“In the past I struggled pitching in Seattle, the stadium,” Darvish said. “In the bullpen today, it wasn’t good at all. It was kind of like walking a tightrope, but I was able to battle through the seventh. So, that was really good.”
Darvish threw his slider 46 percent of the time and used his off-speed pitches 58 percent of the time. He had to do what he had to do.
“I was struggling to throw strikes with the fastball, so I had to throw my slider just to get strikes. That was the best pitch I had the feel for today. I had to go with what I had the best today, and if I give up a hit, it is what it is.”
Darvish was done after allowing one run, on a Robinson Cano homer, in seven innings and 116 pitches. He gave the Rangers what they needed — a start deep into the game to give the overworked bullpen a bit of a break.
Then the game went extra innings. So, so much for that.
3. The offense returned to its late-April form against Yovani Gallardo, who entered with a 5.08 ERA in five starts. The Fort Worth resident and member of the 2015 Rangers rotation allowed one run on four hits in six innings, and the Rangers had only six hits through 12 innings.
The one run they did score off Gallardo should have never scored. Ben Gamel just flat missed an Elvis Andrus flyball down the right-field line with two outs in the first and with Delino DeShields at second.
The umps initially called it a foul ball, but replays showed the ball grazing Gamel’s glove before hopping out of play. The call was reversed, and the gift ground-rule double gave the Rangers the game’s first run.
Andrus deserves a round of applause after collecting half of the Rangers’ six hits before Rougned Odor’s two-run homer. DeShields had two more, both in his first two at-bats, and he walked ahead of Odor’s game-winner.
Odor, by the way, overcame the jinx put on him by the beat writers, who quizzed him at length pregame about his hot streak that had stretched all the way to two games. He was 0 for 5 without a ball leaving the infield before going deep.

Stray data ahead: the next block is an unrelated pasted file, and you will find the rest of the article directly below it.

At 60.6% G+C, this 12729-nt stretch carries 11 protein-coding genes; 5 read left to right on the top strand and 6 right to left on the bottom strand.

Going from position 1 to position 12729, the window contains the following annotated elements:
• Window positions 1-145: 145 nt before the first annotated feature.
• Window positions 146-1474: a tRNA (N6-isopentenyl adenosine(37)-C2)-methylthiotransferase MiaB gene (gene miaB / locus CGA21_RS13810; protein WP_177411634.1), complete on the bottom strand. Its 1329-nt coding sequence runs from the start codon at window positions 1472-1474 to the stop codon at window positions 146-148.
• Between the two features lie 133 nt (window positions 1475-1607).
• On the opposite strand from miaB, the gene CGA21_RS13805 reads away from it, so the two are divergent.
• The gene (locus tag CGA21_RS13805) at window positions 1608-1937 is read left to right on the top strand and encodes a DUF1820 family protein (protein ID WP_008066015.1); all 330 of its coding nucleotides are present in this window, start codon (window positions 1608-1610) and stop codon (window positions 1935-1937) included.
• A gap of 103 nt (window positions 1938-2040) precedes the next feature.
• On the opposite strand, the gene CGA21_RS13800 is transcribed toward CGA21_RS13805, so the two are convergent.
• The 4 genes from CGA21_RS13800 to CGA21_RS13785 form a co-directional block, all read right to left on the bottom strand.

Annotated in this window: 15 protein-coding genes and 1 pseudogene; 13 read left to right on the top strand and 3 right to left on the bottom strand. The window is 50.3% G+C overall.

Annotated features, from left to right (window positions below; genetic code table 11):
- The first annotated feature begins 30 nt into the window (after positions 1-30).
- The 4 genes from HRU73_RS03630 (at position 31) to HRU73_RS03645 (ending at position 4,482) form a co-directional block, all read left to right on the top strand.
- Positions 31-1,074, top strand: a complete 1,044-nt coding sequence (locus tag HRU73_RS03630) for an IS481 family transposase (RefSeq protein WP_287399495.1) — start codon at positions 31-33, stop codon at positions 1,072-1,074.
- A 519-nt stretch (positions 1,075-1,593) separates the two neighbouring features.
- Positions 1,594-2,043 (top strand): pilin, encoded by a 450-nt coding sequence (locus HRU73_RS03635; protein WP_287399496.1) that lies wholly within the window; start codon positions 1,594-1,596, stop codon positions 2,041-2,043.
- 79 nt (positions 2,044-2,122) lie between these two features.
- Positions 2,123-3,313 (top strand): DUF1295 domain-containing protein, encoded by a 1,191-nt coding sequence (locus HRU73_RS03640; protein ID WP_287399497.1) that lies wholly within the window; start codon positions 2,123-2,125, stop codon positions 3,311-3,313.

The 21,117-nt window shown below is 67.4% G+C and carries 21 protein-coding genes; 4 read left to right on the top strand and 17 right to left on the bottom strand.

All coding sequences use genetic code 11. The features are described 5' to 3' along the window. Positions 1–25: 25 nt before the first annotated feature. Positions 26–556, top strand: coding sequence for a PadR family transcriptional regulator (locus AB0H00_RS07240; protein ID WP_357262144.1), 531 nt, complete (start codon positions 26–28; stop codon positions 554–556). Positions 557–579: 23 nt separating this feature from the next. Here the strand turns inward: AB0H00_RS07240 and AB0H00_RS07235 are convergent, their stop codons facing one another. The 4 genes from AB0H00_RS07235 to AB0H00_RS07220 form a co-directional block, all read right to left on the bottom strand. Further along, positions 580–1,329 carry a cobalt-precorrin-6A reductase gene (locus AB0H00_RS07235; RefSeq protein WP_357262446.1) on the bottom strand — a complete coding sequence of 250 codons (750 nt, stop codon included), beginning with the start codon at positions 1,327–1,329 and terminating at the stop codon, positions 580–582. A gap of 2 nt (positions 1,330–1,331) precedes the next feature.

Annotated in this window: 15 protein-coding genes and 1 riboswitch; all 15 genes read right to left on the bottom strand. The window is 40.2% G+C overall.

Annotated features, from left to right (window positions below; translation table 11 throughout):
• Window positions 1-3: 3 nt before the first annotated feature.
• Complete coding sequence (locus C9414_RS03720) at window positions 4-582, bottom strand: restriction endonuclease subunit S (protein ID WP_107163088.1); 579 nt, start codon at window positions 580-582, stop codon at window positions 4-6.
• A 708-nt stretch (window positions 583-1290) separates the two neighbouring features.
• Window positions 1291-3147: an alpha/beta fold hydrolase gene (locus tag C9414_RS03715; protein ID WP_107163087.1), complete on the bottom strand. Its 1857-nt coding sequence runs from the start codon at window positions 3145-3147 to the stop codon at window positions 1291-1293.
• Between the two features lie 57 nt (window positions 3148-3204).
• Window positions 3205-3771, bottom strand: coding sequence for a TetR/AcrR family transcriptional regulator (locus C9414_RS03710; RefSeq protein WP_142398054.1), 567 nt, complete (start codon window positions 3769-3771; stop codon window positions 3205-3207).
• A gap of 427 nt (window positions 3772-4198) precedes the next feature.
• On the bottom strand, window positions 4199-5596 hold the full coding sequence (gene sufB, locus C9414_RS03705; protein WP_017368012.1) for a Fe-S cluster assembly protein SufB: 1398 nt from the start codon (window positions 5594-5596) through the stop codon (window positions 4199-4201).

The Rangers struck out 10 times for the sixth straight game, a club record. No. 10 didn’t come until the 13th inning, though, so that rates as an improvement.
But other than that, the offense returned to its late-April form.
4. Of all of those questioned during the 11th inning and after the game, none had seen what happened to the Mariners’ pitching staff in the 11th. Not one, but two pitchers were injured and had to leave the game, and they had to leave within the matter of two pitches.
Jean Machi was the first to go down after a two-out walk to Carlos Gomez. He had a nerve issue in his thumb. Evan Marshall entered, warming on the field, but he apparently didn’t get loose enough.
His hamstring went on his second pitch, so Emilio Pagan had to come in and warm up on the field.
The delays were part of a game that lasted 5 hours, 2 minutes. The 13 innings had something to do with the length of the game, but so did four challenges and just overall slow pace of Darvish and Gallardo.
Thank goodness for the intentional walk rule, which saved at least 45 seconds in the 10th inning.
But it couldn’t save the Star-Telegram from beating a system-wide shutdown for computer maintenance. The computers went dark at 2:30 CDT for three hours, so that’s why you early birds and night owls couldn’t get this piece of brilliant writing and two other stories until just before sun up.
Call the commissioner’s office with any complaints.